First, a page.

Ménétrier disease is an extremely rare condition with about 60 reported cases in the pediatric population. Initially described in 1888, it is characterized by a protein-losing gastropathy, gastric rugae hyperplasia, and hypoproteinemia. The gastric hyperplasia is a result of an increase of mucous cells with parietal cell atrophy, creating an altered gastric mucosa that secretes massive amounts of mucous. This results in low plasma protein levels with subsequent edema. Over a third of all pediatric cases show acute evidence of CMV infection, and some cases have been linked to Helicobacter pylori infection. The condition usually occurs in children under 10 years of age with a mean age of 5.6 years and a three to one male predominance. The etiology is felt to be due to an elevated transforming growth factor alpha (TGF-a) that triggers abnormal regulation of gastric epithelial growth factors.

TYPICAL PRESENTATION

The onset of clinical symptoms is abrupt, usually occurring 1 to 2 weeks after a viral prodrome. Gastrointestinal symptoms predominate with almost 80% having emesis, 50% with abdominal pain or anorexia, and 10% with frank upper gastrointestinal bleeding. Almost all patients present with generalized edema and a third with pleural effusions. Characteristic laboratory abnormalities include a low serum albumin and low total serum protein levels.

DIAGNOSTIC RATIONALE

Diagnosing Ménétrier disease when the clinical presentation is supportive depends on a combination of laboratory evaluation, radiographic findings, and endoscopic results.

Complete blood count. Laboratory findings are nonspecific and include a mild normochromic, normocytic anemia in 20% and eosinophilia in 60%.

Hepatic function panel. A low serum albumin, usually less than 2 g/dL, is supportive. Examination of the hepatic enzymes helps to discern whether a dysfunction of synthetic function is causing the hypoalbuminemia, but should be relatively normal in Ménétrier disease.

Upper gastrointestinal barium study. Contrast radiographs show swollen gastric rugae of the fundus and body with antral sparing which are pathonomonic for this disease. Diagnosis by ultra-sonography has also been described.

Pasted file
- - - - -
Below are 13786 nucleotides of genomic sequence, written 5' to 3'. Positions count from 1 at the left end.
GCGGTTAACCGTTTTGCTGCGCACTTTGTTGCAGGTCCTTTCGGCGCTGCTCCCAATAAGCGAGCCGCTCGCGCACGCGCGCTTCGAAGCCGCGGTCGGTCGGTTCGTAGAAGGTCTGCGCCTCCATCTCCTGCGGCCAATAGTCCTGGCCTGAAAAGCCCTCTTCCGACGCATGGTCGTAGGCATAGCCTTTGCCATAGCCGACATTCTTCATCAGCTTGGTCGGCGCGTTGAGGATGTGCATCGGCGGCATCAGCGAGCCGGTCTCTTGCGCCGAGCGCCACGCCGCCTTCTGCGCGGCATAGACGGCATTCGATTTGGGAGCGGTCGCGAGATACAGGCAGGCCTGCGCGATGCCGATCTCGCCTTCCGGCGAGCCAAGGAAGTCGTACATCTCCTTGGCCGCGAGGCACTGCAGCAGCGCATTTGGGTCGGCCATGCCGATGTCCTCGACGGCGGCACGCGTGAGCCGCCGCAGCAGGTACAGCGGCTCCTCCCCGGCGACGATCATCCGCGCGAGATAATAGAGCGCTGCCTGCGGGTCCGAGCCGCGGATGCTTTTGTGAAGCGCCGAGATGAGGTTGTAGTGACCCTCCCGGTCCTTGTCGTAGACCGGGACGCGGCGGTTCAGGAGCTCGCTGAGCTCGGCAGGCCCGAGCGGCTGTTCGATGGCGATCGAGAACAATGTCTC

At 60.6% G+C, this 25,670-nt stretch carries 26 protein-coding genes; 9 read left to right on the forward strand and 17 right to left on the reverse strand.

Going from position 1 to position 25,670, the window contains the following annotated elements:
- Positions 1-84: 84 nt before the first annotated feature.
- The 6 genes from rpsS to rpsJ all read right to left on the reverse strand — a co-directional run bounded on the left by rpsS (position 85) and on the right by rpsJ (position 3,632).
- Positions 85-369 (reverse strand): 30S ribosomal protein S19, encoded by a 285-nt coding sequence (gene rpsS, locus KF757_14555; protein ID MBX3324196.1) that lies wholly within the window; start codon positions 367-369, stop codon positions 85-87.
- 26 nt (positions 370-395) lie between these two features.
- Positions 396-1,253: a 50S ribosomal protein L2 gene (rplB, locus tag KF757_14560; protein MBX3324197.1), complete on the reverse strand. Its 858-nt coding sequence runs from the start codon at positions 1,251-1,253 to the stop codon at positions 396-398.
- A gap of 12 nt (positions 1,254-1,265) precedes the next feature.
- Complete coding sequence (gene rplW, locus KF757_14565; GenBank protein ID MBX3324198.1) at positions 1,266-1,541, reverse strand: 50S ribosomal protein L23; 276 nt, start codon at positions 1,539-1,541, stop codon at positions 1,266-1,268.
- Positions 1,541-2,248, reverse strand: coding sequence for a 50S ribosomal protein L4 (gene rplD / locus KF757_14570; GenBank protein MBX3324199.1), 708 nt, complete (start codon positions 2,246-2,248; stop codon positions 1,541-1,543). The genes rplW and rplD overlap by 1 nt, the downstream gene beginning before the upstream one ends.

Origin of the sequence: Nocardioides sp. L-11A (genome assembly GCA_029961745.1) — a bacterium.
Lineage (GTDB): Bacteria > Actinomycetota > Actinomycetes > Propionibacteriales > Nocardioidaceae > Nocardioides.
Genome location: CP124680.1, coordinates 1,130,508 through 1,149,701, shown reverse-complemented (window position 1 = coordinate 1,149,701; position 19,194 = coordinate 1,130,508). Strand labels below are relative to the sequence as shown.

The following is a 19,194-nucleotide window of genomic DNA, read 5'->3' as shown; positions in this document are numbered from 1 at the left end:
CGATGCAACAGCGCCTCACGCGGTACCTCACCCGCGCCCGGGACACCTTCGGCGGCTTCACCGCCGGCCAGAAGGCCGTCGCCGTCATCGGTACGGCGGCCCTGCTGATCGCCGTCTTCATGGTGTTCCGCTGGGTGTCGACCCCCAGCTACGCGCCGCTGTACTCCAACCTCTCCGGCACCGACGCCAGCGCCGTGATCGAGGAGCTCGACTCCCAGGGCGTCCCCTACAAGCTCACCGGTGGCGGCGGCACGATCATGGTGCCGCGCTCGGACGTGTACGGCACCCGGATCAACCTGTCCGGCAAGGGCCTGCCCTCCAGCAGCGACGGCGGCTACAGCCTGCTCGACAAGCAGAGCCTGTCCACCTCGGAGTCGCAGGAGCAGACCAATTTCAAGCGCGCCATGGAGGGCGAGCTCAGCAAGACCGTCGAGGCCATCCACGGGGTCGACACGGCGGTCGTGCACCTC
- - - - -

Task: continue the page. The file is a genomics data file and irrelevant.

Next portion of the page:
Endoscopy. Endoscopy shows swollen convoluted rugae. Histologicfeatures include tortuous pits with cystic dilatations that may extend into the muscularis mucosae and submucosa, and an edematous lamina propria with increased numbers of eosinophils, lymphocytes, and round cells. Mucosal thickening, glandular atrophy, and hypochlorhydria occur. In addition, infectious studies can be obtained from the biopsy, including testing for H. pylori.

TREATMENT

Treatment for Ménétrier disease is mostly supportive including a high-protein diet, acid blockers to treat gastric inflammation, and diuretics to reduce edema. Appropriate therapy should be instituted in cases associated with H. pylori. The condition is self-limited usually resolving within weeks to months without recurrence or sequelae. Cases in adults tend to be more chronic, commonly requiring surgery and are also associated with an increased risk of gastric cancer.

SUGGESTED READINGS

1. Menetrier’s Disease Feldman: Sleisenger & Fordtran’s Gastrointestinal and Liver Disease. 6th ed. W. B. Philadelphia: Saunders Company; 1998:724-726.

2. Hassall E. Peptic diseases. In: Rudolph CD, Rudolph AM, eds. Rudolph’s Pediatrics. 21st ed. New York: McGraw-Hill; 2003:1429-1435.

3. Meuwissen SG, Ridwan BU, Hasper HJ. Hypertrophic protein-losing gastropathy: a retrospective analysis of 40 cases in the Netherlands (The Dutch Menetrier Study Group). Scan J Gastroenterol. 1992;194:s1-s7.

4. Zenkl B, Zieger MM. Menetrier disease in a child of 18 months: diagnosis by ultrasonograph. Eur J Pediatr. 1988;147:330-331.

5. Fretzayas A, Moustaki M, Alexopoulou E, Nicolaidou P. Menetrier’s disease associated with Helicobacter pylori: three cases with sonographic findings and a literature review. Ann Trop Paediatr. 2011;31(2):141-147.

6. Iwama I, Kagimoto S, Takano T, Sekijima T, Kishimoto H, Oba A. Case of pediatric Menetrier disease with cytomegalovirus and Helicobacter pylori co-infection. PediatrInt. 2010;52(4):200-203.